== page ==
Following a number of Netflix comedy specials – including 2016’s excellent “Confirmed Kills” – “Elder Millennial” finds Iliza Shlesinger in a time of change. With a wedding on the horizon, the experienced performer opts to use 2018’s special to pass along some wisdom to younger women and even men entering their hectic 20s. Iliza tends to primarily tackle well-tread topics like dating and gender differences, but “Elder Millennial” also injects an element of retrospection that adds weight to the jokes. It might not be the most experimental comedy out there, but “Elder Millennial” showcases a talented comedian who has mastered their craft and perfected their voice; the end result is big laughs.

#5: “I'ma Be Me” (2009)
Wanda Sykes

Since before the days of Charlie Chaplin and the Marx brothers, comedy has been an important tool for challenging the status quo. Broadcast on HBO closely after President Obama was elected to office, Wanda Sykes’ “I’ma Be Me” is fueled by both political and personal discourse, with the comic starting off with a fantastic segment on the media rhetoric surrounding the first lady, Michelle Obama. Already a seasoned comedian by this point, Sykes seamlessly weaves humor into genuinely biting social commentary. “I’ma Be Me” feels unparalleled, a special that only Wanda Sykes in 2009 could have created.

#4: “Direct from Broadway” (1985)
Whoopi Goldberg

In the mid-’80s, Whoopi Goldberg staged a celebrated one-woman show that was eventually recorded and broadcast by HBO. While more theatrical in-nature than the majority of stand-up specials, make no mistake: “Direct from Broadway” is still a classic comedy show. Stepping into the shoes of five vastly different characters, Goldberg is just as convincing and hilarious as a junkie touring the Anne Frank house or a sheltered Californian teenager. Goldberg’s talent as an actress and comedian perfectly mesh together to create a one-of-a-kind show that truly stands the test of time.

#3: “Here and Now” (2003)
Ellen DeGeneres

What can we say about “Here and Now”? It’s a classic HBO special centering around observational humor by an experienced comedian. Prior to 2018’s “Relatable,” “Here and Now” was Ellen’s final stand-up special before the comedian became primarily a talk show host. Discussing things like talkative moviegoers, procrastination, and new rolls of toilet paper – Ellen pokes fun at the changing times while mainly sticking to topics that almost everyone can relate to. Even if the special does not tread much new ground, Ellen’s charisma more than sells each and every joke. “Here and Now” captures an iconic comedian at the top of her game.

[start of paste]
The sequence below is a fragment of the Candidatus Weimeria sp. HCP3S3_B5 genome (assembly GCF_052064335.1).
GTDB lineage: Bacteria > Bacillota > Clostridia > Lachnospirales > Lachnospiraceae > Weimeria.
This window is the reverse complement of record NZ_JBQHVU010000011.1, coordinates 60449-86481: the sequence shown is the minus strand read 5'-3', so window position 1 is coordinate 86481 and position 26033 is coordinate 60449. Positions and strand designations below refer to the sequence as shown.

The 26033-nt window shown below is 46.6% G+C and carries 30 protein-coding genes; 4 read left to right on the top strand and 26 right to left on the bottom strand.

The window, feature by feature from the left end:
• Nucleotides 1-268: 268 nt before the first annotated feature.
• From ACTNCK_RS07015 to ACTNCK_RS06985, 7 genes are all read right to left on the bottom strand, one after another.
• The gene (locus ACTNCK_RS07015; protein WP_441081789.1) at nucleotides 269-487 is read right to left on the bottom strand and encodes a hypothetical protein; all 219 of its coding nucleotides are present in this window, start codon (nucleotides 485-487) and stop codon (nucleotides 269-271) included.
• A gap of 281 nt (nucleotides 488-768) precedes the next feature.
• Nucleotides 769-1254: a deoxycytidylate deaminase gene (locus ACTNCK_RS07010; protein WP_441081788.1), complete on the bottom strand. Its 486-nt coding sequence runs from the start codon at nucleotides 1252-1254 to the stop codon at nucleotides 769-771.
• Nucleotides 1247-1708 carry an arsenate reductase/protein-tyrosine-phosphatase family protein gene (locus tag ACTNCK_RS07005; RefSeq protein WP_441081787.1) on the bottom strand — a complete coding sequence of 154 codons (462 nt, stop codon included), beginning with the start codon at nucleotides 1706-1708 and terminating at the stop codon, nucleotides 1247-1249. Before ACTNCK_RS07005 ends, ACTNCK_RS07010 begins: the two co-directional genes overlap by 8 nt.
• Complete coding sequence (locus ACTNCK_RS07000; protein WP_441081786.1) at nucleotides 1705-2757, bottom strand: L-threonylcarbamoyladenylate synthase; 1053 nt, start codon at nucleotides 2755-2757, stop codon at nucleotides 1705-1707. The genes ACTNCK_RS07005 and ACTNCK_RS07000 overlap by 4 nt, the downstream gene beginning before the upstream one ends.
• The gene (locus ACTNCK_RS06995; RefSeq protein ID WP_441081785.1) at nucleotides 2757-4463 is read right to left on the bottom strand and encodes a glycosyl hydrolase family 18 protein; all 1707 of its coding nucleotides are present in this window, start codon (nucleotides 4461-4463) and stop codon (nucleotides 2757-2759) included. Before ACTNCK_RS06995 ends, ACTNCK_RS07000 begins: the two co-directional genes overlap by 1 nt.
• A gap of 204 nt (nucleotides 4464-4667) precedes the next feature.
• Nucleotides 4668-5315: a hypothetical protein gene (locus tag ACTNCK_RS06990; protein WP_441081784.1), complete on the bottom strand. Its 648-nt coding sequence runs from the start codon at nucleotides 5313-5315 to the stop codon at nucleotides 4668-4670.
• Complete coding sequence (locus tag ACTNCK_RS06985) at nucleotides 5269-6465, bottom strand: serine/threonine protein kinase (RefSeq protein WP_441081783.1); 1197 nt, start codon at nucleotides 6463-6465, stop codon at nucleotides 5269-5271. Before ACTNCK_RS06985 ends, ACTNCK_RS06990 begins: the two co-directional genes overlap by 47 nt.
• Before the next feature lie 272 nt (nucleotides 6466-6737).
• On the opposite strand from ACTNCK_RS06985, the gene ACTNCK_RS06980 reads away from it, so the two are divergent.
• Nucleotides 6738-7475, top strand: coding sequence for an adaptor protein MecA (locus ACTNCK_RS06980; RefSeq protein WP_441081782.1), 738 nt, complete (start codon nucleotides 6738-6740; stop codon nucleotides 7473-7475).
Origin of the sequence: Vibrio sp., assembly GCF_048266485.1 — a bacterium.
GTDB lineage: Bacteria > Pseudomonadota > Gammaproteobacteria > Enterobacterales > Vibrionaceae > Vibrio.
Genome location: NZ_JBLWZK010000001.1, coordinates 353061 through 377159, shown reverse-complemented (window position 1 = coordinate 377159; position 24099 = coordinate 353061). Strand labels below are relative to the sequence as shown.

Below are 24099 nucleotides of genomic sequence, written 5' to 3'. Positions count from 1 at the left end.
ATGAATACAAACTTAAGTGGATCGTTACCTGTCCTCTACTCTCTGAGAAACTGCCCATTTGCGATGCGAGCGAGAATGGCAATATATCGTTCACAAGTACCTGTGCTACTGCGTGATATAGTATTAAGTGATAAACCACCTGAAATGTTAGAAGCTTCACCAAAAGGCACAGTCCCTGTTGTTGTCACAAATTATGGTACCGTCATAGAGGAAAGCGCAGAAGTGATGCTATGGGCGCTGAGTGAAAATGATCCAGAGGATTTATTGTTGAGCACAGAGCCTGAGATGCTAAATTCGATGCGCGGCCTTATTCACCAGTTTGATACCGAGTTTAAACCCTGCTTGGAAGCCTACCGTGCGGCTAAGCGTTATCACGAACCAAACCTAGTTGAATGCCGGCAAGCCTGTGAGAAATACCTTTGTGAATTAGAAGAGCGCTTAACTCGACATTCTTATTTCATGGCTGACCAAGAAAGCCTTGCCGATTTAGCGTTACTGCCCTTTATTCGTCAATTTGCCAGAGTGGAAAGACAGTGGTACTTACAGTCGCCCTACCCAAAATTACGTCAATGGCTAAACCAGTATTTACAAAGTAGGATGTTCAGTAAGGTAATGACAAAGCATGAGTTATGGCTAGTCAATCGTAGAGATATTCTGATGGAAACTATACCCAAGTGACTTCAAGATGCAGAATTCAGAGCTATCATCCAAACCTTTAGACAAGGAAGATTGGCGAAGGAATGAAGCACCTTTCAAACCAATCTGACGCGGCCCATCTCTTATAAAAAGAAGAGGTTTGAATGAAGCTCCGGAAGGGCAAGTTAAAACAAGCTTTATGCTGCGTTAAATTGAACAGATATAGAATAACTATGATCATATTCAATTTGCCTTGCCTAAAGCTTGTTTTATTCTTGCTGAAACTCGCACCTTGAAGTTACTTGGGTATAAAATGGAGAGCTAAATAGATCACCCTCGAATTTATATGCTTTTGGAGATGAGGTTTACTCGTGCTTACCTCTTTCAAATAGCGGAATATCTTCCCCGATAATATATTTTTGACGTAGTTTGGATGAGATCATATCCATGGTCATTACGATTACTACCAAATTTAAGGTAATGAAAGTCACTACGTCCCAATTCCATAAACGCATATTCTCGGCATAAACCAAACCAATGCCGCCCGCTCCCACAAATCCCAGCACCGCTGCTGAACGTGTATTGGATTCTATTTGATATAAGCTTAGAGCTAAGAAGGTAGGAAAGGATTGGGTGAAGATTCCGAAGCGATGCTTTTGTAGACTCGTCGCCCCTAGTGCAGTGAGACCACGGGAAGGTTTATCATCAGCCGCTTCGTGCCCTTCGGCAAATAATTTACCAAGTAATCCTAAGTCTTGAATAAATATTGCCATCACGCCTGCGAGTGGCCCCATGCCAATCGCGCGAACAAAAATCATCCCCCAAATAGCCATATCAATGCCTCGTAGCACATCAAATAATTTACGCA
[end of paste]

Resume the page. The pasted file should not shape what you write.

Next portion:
#2: “Nanette” (2018)
Hannah Gadsby

Describing “Nanette” as a comedy special is not especially accurate, as Hannah Gadsby’s show gradually deconstructs the idea of a joke and the cost paid by comedians when painful personal stories are re-framed for the sake of a punchline. That’s not to say “Nanette” is without laughs, after all, Gadsby is incredibly witty and has excellent comedic timing. But this special examines the origins of the comedian’s self-deprecating humor and seeks to tell a full story with a beginning, middle, and end. Some of “Nanette’s” later segments are purposefully uncomfortable, but that is the whole point; in everyday life, there is no well-timed joke to ease the tension.

Before we unveil our top pick, here are a few honorable mentions.

“HBO Comedy Half-Hour” (1995)
Janeane Garofalo

“I’m Gonna Die Alone (And I Feel Fine)” (2015)
Jen Kirkman

“Growing” (2019)
Amy Schumer

“Don’t Start with Me” (2012)
Joan Rivers

“Old Baby” (2017)
Maria Bamford

#1: “Baby Cobra” (2016)
Ali Wong

This Netflix special finds an irreverent and very pregnant Ali Wong in impeccable form. The comic wastes little time in throwing political correctness out the window, as Wong speaks unabashedly and often visually about all sorts of mature topics. As an Asian-American comedian, Wong’s ethnic background presents a refreshing spin on frequently discussed themes of marriage, work, and cultural appropriation. While the punchlines pretty much all hit the mark, it’s Wong’s charismatic performance that elevates this special from merely being very good to one of the greats. 2018’s “Hard Knock Wife” also proves Wong is not going anywhere.